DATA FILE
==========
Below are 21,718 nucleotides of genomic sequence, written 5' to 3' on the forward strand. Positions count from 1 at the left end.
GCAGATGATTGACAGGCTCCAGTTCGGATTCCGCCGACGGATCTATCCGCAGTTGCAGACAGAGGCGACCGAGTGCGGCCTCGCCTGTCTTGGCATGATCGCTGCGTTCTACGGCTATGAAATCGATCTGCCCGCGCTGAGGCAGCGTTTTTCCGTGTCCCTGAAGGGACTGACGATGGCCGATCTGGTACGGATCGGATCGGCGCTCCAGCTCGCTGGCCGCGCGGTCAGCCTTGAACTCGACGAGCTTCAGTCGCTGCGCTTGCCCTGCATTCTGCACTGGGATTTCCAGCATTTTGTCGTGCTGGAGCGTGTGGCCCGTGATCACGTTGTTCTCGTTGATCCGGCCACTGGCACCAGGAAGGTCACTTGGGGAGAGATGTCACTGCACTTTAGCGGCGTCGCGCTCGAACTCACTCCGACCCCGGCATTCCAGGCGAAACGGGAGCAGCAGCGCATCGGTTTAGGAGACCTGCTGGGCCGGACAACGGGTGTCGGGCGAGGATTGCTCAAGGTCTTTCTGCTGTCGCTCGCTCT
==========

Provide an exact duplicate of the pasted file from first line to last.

Below are 21,718 nucleotides of genomic sequence, written 5' to 3' on the forward strand. Positions count from 1 at the left end.
GCAGATGATTGACAGGCTCCAGTTCGGATTCCGCCGACGGATCTATCCGCAGTTGCAGACAGAGGCGACCGAGTGCGGCCTCGCCTGTCTTGGCATGATCGCTGCGTTCTACGGCTATGAAATCGATCTGCCCGCGCTGAGGCAGCGTTTTTCCGTGTCCCTGAAGGGACTGACGATGGCCGATCTGGTACGGATCGGATCGGCGCTCCAGCTCGCTGGCCGCGCGGTCAGCCTTGAACTCGACGAGCTTCAGTCGCTGCGCTTGCCCTGCATTCTGCACTGGGATTTCCAGCATTTTGTCGTGCTGGAGCGTGTGGCCCGTGATCACGTTGTTCTCGTTGATCCGGCCACTGGCACCAGGAAGGTCACTTGGGGAGAGATGTCACTGCACTTTAGCGGCGTCGCGCTCGAACTCACTCCGACCCCGGCATTCCAGGCGAAACGGGAGCAGCAGCGCATCGGTTTAGGAGACCTGCTGGGCCGGACAACGGGTGTCGGGCGAGGATTGCTCAAGGTCTTTCTGCTGTCGCTCGCTCT